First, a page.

As I mentioned in a previous blog, I have been reading a book called The Practicing Mind by Thomas M. Sterner. The main concept is practicing tasks mindfully and focusing on the process and mechanics rather than the product or outcome. This is harder to do than it sounds especially in a product driven culture. It’s also surprisingly simple. Recently, I had noticed when I made a shift from product to process and reaped the rewards.
One of my favorite video games is Animal Crossing. it is the epitome of process oriented. There are no goals or levels to surpass. You are the mayor in a town of anthropomorphic animals and you are responsible for decorating your home and turning the quiet little town into a quaint bustling city through public works projects. So wa it, there IS a goal to achieve the American dream. The inside and outside of your home are “judged” and give scores as well as your wardrobe and citizen satisfaction. So ultimately you want the perfect house and clothes in the perfect suburb. Sound Familiar? Of course all of these take what the American dream is built on … money or bells as they c all it in the game.
There are two main ways to earn bells fishing and bug catching, both of which requires some practice and skill. The variety of fish and bugs available varies depending on the location, season, weather conditions, and time of day. The more rare or difficult something is to catch, the more bells it is worth. The best time and place to get big-ticket items is on the tropical island at evening and night.
At first, I had a hard time catching anything but, after several weeks, I was pretty much able to catch bugs and “regular” fish. THe most valuable commodity are sharks of various kinds recognizable by fins sticking out of the water. For the first few months , I was trying and trying to catch sharks but to no avail. Finally, I got frustrated and let my wife catch them for me. It wasn’t fun or fulfilling. Finally, she said she wouldn’t catch any more so I began to practice. I played for hours catching fish, bugs, and more and more frequently, sharks. I even played a sharks only mini game and caught eight sharks in six minutes.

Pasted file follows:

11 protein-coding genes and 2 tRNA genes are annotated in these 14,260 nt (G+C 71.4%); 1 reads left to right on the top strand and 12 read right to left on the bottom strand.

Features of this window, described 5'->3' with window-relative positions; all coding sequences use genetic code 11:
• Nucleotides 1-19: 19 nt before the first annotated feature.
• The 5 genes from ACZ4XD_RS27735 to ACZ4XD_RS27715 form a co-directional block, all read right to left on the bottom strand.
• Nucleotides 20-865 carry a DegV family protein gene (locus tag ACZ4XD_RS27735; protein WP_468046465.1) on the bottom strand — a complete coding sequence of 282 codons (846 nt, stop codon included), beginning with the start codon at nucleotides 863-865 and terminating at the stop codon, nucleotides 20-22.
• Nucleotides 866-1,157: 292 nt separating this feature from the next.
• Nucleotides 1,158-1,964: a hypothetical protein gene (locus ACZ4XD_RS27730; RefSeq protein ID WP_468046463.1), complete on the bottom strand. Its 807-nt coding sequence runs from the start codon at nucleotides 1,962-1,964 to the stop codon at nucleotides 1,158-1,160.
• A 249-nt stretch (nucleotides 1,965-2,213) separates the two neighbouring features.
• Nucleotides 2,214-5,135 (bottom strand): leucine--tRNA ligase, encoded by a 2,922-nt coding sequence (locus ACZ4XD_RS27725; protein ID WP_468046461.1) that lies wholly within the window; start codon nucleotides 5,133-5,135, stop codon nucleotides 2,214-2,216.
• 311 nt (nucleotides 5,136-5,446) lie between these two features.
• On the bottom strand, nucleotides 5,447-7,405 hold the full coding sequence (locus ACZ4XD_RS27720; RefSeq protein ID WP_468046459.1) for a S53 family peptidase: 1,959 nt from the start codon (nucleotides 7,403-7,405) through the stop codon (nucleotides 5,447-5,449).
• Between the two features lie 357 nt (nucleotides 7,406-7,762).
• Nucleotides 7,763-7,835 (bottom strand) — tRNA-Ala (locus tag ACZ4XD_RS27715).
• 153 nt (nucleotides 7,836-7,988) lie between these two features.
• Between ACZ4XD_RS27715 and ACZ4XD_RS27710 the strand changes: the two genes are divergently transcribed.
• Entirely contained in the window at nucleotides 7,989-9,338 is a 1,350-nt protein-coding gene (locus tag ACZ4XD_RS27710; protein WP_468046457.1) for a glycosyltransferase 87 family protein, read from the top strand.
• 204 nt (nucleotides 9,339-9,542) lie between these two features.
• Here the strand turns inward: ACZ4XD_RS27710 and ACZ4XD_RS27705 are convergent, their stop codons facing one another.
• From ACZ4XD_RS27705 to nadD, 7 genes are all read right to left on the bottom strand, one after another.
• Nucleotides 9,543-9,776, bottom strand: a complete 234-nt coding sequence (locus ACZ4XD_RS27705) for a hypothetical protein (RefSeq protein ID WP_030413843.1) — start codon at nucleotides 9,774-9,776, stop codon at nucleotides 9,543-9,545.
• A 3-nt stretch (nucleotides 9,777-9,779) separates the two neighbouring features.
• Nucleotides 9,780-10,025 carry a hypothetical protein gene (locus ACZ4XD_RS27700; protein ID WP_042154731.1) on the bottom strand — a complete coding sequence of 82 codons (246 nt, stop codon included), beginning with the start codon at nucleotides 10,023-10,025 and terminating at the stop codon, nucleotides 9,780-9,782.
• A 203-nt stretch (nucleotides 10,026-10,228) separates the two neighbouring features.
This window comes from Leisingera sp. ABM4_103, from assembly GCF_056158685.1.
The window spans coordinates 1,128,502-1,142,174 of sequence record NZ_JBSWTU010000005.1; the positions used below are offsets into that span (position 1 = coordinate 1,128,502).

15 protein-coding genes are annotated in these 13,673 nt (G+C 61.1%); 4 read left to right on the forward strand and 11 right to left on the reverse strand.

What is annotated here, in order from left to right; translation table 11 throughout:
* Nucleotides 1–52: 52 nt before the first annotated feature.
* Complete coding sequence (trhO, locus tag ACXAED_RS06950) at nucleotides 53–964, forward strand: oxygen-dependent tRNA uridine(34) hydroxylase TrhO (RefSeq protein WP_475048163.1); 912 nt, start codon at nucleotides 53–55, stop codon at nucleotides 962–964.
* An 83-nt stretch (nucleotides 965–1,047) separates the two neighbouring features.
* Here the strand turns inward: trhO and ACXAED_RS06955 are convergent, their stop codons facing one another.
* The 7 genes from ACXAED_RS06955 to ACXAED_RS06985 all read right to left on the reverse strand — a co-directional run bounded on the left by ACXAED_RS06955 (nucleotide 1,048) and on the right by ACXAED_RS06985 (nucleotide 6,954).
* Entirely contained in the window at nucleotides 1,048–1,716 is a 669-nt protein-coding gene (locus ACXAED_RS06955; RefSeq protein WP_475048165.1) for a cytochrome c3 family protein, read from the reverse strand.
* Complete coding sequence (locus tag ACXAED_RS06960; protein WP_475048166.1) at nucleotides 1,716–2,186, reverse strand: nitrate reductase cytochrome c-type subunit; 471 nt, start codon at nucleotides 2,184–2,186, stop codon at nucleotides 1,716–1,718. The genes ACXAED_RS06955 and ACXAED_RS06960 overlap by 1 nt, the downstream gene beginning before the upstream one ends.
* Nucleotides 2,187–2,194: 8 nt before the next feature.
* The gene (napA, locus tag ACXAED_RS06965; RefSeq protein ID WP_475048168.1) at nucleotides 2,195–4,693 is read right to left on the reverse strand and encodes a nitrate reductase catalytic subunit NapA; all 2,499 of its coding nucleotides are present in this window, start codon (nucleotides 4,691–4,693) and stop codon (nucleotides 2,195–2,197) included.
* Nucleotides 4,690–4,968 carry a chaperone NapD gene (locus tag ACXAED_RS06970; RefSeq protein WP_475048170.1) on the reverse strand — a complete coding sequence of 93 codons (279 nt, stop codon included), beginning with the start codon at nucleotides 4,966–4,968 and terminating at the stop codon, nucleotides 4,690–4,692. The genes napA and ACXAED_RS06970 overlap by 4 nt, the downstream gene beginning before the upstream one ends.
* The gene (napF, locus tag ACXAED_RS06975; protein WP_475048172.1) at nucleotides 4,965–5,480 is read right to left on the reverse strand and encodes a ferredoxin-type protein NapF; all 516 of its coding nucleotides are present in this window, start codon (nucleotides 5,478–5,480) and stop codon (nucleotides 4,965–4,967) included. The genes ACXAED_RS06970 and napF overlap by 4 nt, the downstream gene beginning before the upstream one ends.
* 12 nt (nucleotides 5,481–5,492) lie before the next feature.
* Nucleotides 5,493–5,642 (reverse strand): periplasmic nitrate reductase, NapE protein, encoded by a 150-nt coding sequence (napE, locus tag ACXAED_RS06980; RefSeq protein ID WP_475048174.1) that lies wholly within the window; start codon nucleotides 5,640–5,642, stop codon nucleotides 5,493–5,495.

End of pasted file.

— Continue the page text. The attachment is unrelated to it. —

As I honed my fishing skills,however, I began to become greedy. I didn’t want “regular” fish, I wanted sharks. I would spend hours at the tropical island just walking around the coastline looking for sharks. I didn’t want to catch the other fish because there is a chance I would get a low fish not worth very much. Soon, I began to get frustrated with the game as I did nothing but walk in circles.Then one day I was bored so I decided to try fishing a big fish. It wasn’t a shark but it was worth a few thousand dollars.. Then I tried a small fish with the same result. I began to go around to see what I could catch. I decided if itwasn’t a good fish I would throw it back. Now I was actively fishing instead of walking around in a circle. I was amazed by how quickly my pockets filled and I only had to throw a few fish back! I found I could make up in volume what I lacked in net worth per fish by fishing more quickly. and most importantly, I was enjoying the game again. I now see fishing as a relaxing, fun process rather than a way to make bells. And its fun! Isn’t that what video games are all about?